Scottish filmmaker Lynne Ramsey's We Need to Talk About Kevin — a 2011 title that was one of last year's most violently disagreed-about movies, finishing eighth in British magazine Sight & Sound's international critics' poll but inspiring an equal amount of disdain — is a deeply unpleasant and potentially powerful film that alerts viewers early on to brace themselves.
A woman, who turns out to be travel writer Eva Khatchadourian (Tilda Swinton), is held aloft in an ecstatic red-drenched bacchanalia that, upon further research, seems to be the Tomatina Festival in Buñol, Spain, but to the unknowing viewer could easily — and intentionally — be mistaken for an ocean of carnage. As Eva awakens in her darkened, lonely home it's unclear — and will remain so — whether she was reliving a happy memory or experiencing a vision of her own damnation.
We Need to Talk About Kevin is a portrait of the post-tragedy life of a woman whose teenage son has committed a Columbine-style atrocity. The film is set a year or so after the incident, and Eva is living alone in a state of self-imposed exile, virtually incapacitated by her guilt and grief and seemingly just beginning to try to re-engage with a world from which she's learned to flinch.
In purely structural terms, Ramsey tells the story skillfully, showing Kevin's story (played by Ezra Miller as a teenager) from pre-birth to the day of the attack as a series of memories that constantly intrude on Eva's attempt to maintain her life. All sorts of daily events — from the mundane to the traumatic — trigger memories, and the film weaves its scrambled backstory around Eva's present with a convincing sense of operating within Eva's psyche.
We Need to Talk About Kevin could have unsettling things to say about the downside of parenthood — the way children can overwhelm your world — and there are moments big and small that go there: The film's finest scene depicts new mother Eva, near catatonic in the face of her newborn's constant crying, pushing her stroller up to a street worker operating a jackhammer, savoring, for a moment, the white-noise bliss of heavy equipment drowning out her son's cries. Later, a potty-training breakdown results in a spasm of parental punishment that fills Eva with instant horror and regret, suggesting a capacity all frustrated parents can relate to guarding against.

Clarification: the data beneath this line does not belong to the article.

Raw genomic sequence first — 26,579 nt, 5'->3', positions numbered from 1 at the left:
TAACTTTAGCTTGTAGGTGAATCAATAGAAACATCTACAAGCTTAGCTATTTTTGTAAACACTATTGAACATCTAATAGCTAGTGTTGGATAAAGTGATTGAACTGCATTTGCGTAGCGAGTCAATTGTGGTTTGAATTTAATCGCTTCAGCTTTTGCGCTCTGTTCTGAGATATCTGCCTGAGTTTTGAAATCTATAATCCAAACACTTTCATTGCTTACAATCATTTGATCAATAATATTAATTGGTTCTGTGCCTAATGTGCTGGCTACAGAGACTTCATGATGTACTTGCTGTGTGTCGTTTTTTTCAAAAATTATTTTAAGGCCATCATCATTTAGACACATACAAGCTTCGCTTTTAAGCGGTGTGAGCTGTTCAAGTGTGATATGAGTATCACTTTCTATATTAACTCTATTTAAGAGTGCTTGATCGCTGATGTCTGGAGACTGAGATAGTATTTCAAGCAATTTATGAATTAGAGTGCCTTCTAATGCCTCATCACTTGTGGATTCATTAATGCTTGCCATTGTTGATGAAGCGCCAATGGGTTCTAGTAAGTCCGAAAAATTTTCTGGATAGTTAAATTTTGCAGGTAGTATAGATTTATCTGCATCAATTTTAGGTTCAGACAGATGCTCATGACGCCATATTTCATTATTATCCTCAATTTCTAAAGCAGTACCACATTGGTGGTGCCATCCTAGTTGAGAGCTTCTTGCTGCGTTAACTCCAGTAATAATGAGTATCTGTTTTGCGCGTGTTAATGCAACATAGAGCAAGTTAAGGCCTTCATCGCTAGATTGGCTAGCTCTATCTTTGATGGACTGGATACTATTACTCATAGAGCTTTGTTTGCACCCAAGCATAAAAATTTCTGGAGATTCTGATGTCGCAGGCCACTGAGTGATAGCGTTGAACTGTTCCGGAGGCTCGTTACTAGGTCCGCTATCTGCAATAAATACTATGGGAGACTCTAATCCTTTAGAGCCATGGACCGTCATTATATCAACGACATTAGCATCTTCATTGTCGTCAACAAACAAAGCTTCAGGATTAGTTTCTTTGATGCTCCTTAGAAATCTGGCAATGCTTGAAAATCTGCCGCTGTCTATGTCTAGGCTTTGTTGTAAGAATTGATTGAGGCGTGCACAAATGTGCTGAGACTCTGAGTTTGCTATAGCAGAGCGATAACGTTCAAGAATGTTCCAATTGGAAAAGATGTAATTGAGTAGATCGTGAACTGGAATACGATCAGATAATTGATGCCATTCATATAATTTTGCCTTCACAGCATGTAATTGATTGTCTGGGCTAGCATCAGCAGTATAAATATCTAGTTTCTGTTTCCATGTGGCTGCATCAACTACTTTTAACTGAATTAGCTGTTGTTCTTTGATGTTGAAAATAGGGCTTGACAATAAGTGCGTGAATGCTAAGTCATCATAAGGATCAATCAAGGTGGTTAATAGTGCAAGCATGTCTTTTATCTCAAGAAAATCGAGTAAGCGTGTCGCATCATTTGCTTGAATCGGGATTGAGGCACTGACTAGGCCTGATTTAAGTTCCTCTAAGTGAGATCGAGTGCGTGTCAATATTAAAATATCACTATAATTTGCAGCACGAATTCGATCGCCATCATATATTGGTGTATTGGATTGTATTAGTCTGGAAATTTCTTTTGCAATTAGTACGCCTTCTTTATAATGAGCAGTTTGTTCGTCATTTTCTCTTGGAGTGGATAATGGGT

But whatever kernel of an interesting, unnerving movie there could be here about a mother discovering she isn't up to — in fact, doesn't want — the job, We Need to Talk About Kevin ultimately flinches from it, going instead into territory that's somehow both darker and easier.
A big problem with the film is that, when it comes to the fundamental nature vs. nurture question — bad seed or bad parenting? — that animates Eva's flashbacks, it feels like We Need to Talk About Kevin has its thumb on the scale. These flashbacks are positioned as Eva's memories, so that if the son seems too much like Damien from The Omen even as a toddler or her husband unfathomably naive about the son's problems, perhaps that's the way Eva chooses to remember it. She also second-guesses herself through myriad moments of awful parenting. But when we finally meet Kevin in the present tense, outside of Eva's memories, as she visits him in prison, the embodiment of evil on display is no different from the depiction in Eva's head.
Swinton is towering here, in her usual way, but her icy, alien demeanor adds to the film's archness. It might have been more interesting to see a more, well, normal — mundane, if you will — actress traversing the same emotional gauntlet.
Ramsey deploys Swinton's intensity through a series of garish, horror-camp notes — this film is more drenched in red than Sissy Spacek on prom night in Carrie and is similarly awash in mocking, ironic musical cues (Buddy Holly's "Everyday," the Beach Boys' "In My Room"). The result is a black-comic portrait of an utterly devastated, shell-shocked woman, in which Eva's smallest moments of happiness are all swiftly corrected. It's a commanding work, but I found it to be ultimately hollow, artificial, and too smug — a film that can't help but compare unfavorably to Gus Van Sant's more sensitive, mysterious, and sad post-Columbine elegy Elephant.
We Need to Talk About Kevin
Opening Friday, April 6th
Studio on the Square